Your first diagram illustrates a pattern that doesn't really make sense and most likely doesn't reflect what you're actually doing. Specifically, it illustrates a pattern where the feature branch never gets updated from the master/develop branch. I suspect in practice you merge updates from master/develop regularly, or, at the very least, would merge master/develop before the next "iteration" of work on that branch.
Assuming this is the case, there isn't any real difference between the two approaches you suggest except that the "permanent" version ends up with feature branches floating around that no one is working on. To this end, it would seem to make more sense to delete the branches.
One reason I could see someone having a sort of permanent feature branch, which I'm pretty confident is not your scenario, was if you wanted to maintain a "baseline" version and a "baseline + feature" version, but in that setup you'd never merge the "baseline + feature" version into the "baseline" branch.
At a bit of a deeper level, I feel that you're conflating "marketing" features with "code" features. To give an example to clarify what I mean, a browser vendor might tout bookmarking as a "marketing" feature. This would encompass the entire bookmarking experience. That "marketing" feature, though, would be made up of many "code" features. For example, the ability to bookmark a page could be one "code" feature, another might be the ability to display them in a drop-down, another might be a slide out tab, another might be the ability to sort them various ways. An update to the bookmarking "marketing" feature is either a bug fix or a new (set of) "code" feature(s). A "marketing" feature can be open-ended and evolving, but a "code" feature should be a complete-able thing that is viewed as complete when it is merged into master/develop. It's fine if a "code" feature is changing the behavior of an earlier "code" feature.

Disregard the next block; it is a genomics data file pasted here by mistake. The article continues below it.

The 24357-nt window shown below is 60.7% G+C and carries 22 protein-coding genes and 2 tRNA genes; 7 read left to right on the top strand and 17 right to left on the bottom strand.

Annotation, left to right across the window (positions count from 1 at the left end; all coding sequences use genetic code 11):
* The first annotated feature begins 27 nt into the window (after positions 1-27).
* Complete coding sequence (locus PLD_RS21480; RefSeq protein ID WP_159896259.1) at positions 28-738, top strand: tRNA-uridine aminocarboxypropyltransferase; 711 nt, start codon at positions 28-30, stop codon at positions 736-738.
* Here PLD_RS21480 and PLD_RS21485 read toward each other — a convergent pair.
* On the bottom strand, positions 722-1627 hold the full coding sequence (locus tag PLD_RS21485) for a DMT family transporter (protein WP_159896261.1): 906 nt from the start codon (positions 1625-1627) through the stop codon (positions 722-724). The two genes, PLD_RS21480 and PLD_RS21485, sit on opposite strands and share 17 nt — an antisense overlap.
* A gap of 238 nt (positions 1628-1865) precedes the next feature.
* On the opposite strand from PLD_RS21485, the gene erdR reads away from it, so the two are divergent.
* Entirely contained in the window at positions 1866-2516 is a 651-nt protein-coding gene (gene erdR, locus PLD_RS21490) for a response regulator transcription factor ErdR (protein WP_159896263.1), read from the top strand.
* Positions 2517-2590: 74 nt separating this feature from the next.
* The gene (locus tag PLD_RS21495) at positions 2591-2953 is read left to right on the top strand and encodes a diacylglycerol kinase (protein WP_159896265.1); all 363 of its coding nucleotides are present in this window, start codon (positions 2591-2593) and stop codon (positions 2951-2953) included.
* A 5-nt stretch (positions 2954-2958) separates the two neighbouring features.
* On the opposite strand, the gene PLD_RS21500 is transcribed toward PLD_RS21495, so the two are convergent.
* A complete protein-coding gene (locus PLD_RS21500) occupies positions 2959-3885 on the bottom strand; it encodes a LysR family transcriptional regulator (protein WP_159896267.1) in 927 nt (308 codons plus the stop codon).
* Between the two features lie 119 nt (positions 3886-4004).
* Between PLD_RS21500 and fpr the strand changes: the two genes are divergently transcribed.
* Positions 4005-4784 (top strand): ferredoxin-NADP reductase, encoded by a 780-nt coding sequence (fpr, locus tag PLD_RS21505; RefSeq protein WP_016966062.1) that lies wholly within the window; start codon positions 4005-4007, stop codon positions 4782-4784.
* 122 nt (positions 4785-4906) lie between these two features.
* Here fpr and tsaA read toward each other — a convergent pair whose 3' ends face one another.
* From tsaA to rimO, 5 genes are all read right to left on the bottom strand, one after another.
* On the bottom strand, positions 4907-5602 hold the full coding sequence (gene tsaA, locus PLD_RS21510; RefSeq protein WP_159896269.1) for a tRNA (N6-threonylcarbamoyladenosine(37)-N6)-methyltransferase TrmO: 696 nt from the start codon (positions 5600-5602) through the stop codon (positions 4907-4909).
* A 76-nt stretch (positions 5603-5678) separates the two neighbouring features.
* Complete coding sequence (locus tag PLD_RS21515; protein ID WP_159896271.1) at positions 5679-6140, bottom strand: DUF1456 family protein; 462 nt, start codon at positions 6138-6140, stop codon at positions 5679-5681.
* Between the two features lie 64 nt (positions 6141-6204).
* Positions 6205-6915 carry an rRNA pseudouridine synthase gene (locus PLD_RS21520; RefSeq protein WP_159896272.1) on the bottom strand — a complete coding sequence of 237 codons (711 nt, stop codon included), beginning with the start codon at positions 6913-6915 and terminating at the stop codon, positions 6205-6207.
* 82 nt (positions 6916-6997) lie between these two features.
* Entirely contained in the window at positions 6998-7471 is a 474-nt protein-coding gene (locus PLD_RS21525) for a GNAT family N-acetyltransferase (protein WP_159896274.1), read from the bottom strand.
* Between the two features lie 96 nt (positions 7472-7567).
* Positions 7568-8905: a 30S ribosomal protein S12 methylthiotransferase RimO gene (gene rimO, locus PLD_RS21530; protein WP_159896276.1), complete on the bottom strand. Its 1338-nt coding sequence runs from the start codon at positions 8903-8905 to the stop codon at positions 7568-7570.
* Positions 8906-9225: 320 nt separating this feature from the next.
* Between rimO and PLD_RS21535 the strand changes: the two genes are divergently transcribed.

Really "feature branch" may not be the best terminology. My impression is that it comes more from the days where there would be a long development cycle before the "feature" could be merged into master. Modern practice is to try to get incremental but functional versions out the door as quickly as possible, gating them behind runtime feature flags if necessary. This allows value and feedback to be gotten from the "feature" much sooner, significantly reduces integration and deployment difficulties and surprises, and let's you stop development as soon as it becomes clear that the remaining "feature points" aren't worth the development effort. An 80-20 rule type situation.